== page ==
The take-home message is that EVERY MONTH we have extreme high and low tides. You could even say (though I certainly wouldn't) that we have a "king tide" every month, since one of the high tides is going to be the highest of the month. Kinda takes the oomph out of the phrase, doesn't it? What's the fun of being a king if there are 11 other kings? Nobody gets to be THE king, which is kind of the whole point of being a king in the first place, isn't it?
So what are the reporters trying to convey?
Digging a little deeper into pages from NOAA and other reputable sites, I think the intended message is that the effects of ordinary spring tides will be augmented by El Niño and climate change. Such effects include increased coastal erosion and flooding. When a spring high tide coincides with a big storm surge, which has happened here in Santa Cruz the past couple of days, the threat of flooding becomes quite real. The National Weather Service issued a high surf advisory for yesterday and today. The surf was indeed big when I went out to check things at the marine lab this morning.
In the context of a spring high tide combined with a big storm-driven surge, I can live with the term "king tide," although I still don't like it and won't use it myself. A tide is a tide and has specific direct causes; same with a storm surge. Mixing them together and slapping the label "king tide" on the conflation gives people the wrong impression of what's going on and implies that somehow the tide and the surge are the same thing. They are not; they are two independent phenomena that occasionally happen at the same time, that's all. I am an educator and it's my job to impart scientific information in both academic and informal settings. But I feel that my job is made more difficult when the media get all hyped up about an impending king tide and either state or imply that it will be the highest high tide of the year, and then we read about it again a few months later, and yet again during the following spring tide series. It's both bogus and lazy.
Yesterday I heard (or, more precisely, was reminded) that the quinine molecule fluoresces. Fluorescence is what happens when a molecule absorbs electromagnetic radiation--either in the visible light range or elsewhere in the spectrum--and emits light at a different wavelength. Lots of molecules fluoresce. Chlorophyll, for example, is the green molecule that captures the light photons that power the process of photosynthesis. If you shine light at a wavelength of 425 nm (violet) at a tube of chlorophyll, it will fluoresce, or emit light at 680 nm (red).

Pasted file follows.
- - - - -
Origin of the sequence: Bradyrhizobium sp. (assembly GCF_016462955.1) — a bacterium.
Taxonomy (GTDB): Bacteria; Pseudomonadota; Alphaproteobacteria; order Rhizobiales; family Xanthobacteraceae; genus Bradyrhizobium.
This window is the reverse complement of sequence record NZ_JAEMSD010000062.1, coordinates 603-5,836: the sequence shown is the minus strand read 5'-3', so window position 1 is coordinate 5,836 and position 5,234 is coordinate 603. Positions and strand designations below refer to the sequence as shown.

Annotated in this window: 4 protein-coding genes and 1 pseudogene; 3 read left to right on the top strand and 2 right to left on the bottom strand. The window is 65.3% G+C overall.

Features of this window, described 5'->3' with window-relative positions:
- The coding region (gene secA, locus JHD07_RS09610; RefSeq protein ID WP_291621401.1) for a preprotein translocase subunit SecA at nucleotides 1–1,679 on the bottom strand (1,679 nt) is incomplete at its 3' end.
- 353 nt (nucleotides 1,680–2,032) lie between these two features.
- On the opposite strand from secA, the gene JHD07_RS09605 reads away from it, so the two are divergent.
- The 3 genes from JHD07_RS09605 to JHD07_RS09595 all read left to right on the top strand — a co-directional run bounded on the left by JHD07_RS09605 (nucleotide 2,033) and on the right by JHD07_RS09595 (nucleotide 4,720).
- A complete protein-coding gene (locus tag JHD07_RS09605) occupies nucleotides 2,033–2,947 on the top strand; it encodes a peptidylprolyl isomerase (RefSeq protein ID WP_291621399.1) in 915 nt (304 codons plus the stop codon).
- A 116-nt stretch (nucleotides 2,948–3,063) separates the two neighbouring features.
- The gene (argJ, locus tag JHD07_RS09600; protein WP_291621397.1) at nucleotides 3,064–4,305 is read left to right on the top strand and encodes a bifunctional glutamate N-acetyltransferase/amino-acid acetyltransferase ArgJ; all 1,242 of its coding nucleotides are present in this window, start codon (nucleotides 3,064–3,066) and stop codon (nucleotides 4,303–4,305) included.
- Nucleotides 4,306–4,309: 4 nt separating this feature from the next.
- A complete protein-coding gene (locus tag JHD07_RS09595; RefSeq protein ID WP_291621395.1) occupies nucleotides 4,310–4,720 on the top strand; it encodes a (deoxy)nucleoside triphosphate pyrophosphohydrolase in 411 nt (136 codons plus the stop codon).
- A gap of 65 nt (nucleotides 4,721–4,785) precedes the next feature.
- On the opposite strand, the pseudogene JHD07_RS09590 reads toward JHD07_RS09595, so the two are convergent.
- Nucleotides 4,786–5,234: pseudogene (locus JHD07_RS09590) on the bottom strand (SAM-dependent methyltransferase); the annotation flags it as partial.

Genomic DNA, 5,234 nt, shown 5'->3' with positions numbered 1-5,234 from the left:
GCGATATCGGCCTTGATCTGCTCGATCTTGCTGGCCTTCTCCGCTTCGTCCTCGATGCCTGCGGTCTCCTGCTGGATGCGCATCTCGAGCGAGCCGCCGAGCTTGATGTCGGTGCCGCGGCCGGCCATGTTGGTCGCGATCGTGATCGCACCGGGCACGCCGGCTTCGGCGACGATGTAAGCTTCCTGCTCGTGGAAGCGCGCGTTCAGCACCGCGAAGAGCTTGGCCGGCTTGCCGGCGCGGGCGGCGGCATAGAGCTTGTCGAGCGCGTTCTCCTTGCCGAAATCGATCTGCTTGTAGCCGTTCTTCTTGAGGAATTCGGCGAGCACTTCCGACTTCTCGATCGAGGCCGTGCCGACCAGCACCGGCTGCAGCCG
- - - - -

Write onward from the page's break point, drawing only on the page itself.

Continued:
Here's a DIY video guide to demonstrate the fluorescence of chlorophyll in the comfort of your own home:
So back to the fizzy beverages. I sing in a choir that has a long tradition of gathering after rehearsals and drinking gin-and-tonics (G&Ts). Tonic water contains quinine, which imparts fizziness and a certain bitterness to the drink. Having re-learned about the fluorescence of quinine, I thought it would be fun to watch the tonic and gin mix under a UV light. We needed a dark place for this experiment, hence the bathroom, the most convenient room that we could completely darken.
Turns out it worked amazingly well. Tonic water is entirely clear under white light, which contains all wavelengths of the visible spectrum; it looks like any other unflavored fizzy water. But under the UV light it glows with a kind of unearthly blue hue:
But the real fun is in watching the tonic and gin mix in the glass. We make G&Ts this way: Put a few ice cubes in the glass, squeeze in a bit of lime, pour in two fingers' of gin, then top off with tonic water. So we did everything but pour in the tonic water, then ventured into the bathroom with the UV light, where I recorded this: